Supplemental Feeding of Whitetail Deer

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Managing the habitat for proper nutrition should be the primary management goal.  Supplemental feeding and/or planting of food plots are not a substitute for good habitat management.  These practices should only be considered as "supplements" to the native habitat, not as "cure-alls" for low quality and/or poorly managed habitats.

To be most beneficial, supplemental feeding in particular needs to be integrated into an overall deer population and habitat management program that maintains the range in good condition. Feeding programs which provide sufficient additional nutrients to be of value to deer are expensive and take a long term commitment.

Although corn is commonly used as a supplemental feed, it is one of the poorest types of deer feed available and it should not be used as the only source of supplemental feed. Its low protein level (7-10%) is not adequate for the development of bone and muscle, especially at times when the protein levels of native forages is also low. The preferred method is to use a 16% to 20% protein pelleted commercial feed, fed free choice, from feeders distributed at the rate of at least one feeder per 300 acres located within or adjacent to adequate escape cover.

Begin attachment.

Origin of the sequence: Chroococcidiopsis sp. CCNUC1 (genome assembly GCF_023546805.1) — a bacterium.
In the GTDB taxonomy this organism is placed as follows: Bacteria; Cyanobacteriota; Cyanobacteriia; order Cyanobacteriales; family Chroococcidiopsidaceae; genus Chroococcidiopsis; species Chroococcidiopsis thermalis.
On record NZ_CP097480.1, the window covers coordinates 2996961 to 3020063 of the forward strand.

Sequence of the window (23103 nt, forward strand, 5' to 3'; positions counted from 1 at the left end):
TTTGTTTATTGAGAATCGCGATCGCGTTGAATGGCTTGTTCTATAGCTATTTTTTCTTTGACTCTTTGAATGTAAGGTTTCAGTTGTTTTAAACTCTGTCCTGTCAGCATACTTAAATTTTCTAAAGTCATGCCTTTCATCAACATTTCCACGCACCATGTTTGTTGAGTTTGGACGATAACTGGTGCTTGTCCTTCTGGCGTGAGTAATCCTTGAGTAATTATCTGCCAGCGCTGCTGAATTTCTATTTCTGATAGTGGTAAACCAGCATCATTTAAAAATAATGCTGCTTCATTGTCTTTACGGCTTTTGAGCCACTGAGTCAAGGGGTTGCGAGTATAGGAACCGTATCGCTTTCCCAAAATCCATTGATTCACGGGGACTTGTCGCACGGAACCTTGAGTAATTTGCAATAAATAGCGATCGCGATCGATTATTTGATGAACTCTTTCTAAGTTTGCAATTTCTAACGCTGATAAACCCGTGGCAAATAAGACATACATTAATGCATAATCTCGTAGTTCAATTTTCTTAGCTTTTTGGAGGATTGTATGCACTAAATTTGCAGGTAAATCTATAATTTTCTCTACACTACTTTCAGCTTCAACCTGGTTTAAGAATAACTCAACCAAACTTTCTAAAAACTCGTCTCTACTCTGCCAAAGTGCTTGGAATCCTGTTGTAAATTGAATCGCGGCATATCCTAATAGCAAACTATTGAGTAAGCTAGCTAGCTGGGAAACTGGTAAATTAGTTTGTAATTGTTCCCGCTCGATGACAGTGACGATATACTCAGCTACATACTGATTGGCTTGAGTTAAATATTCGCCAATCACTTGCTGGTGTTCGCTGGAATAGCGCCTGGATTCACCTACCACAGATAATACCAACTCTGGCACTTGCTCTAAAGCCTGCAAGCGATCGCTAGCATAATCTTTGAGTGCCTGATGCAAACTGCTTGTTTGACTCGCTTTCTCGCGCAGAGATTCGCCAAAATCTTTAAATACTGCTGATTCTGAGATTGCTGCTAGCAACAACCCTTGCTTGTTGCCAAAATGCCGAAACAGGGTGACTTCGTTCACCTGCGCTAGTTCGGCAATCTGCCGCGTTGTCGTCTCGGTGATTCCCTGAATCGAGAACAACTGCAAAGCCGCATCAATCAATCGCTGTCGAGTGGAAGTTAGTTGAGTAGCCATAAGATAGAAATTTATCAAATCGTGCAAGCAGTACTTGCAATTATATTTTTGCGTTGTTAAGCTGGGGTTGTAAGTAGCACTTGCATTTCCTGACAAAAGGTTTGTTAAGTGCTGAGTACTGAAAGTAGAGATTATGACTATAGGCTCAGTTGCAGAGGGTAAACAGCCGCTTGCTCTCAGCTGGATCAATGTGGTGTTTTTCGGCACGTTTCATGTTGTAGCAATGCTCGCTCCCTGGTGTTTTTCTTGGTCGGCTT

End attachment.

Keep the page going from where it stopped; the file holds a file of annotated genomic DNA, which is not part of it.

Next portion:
Deer are attracted to corn and it can be mixed with pelleted feed to get deer accustomed to utilizing the feeders.  The amount of corn in the mix should gradually be decreased over time.  Feeders should be fenced to keep livestock (and feral hogs if present) out but still allow easy access to deer, especially fawns. If net wire is used, the bottom should be raised off the ground (if hogs are not a problem), or there should be low spots on the top, to allow access to smaller deer. 

The fenced area should be large enough to minimize creating a confined area that deer may be hesitant to enter. Supplemental feed should be made available throughout the year. Feed consumption will likely vary throughout the year, depending on deer's seasonal nutritional needs and the quality of the native forage.  Refer to the TPWD bulletin "Supplemental Feeding" for additional information.

Although corn has limited nutritional value, it can be used as "bait" prior to and during the hunting season to attract and hold deer in an area for more efficient and selective harvest. 

6 Replies to “Supplemental Feeding of Whitetail Deer”

  1. I throw table scraps with a lot of bread and vegetables out to the deer. They eat all if it. Will this hurt them?

  2. Pat, feeding whitetail deer fruits and vegetables is fine. Your “supplementation” of their diets should not include a lot of bread though. If you live in an suburban area then I would avoid feeding them altogether.

  3. Sweet feed is often used for horses and mules, but whitetail deer will eat it up! Sweet feed consist of oats, corn, and barley, salt and other minerals mixed with molasses. It smells really good and deer love it, but it cost only slightly less than pelleted rations formulated specifically for deer, which will have protein levels that are at least 16%. In addition, sweet feed can really only be fed using troughs.

  4. I believe if someone is going to feed deer you have to be committed and have a plan. I do a mix with what is called flaked or rolled corn and mix it with peas, turnips and a horse food that is high in protein, then throw in some soy. I keep an eye on the feeding area and make sure that any predators learn what heaven is about.

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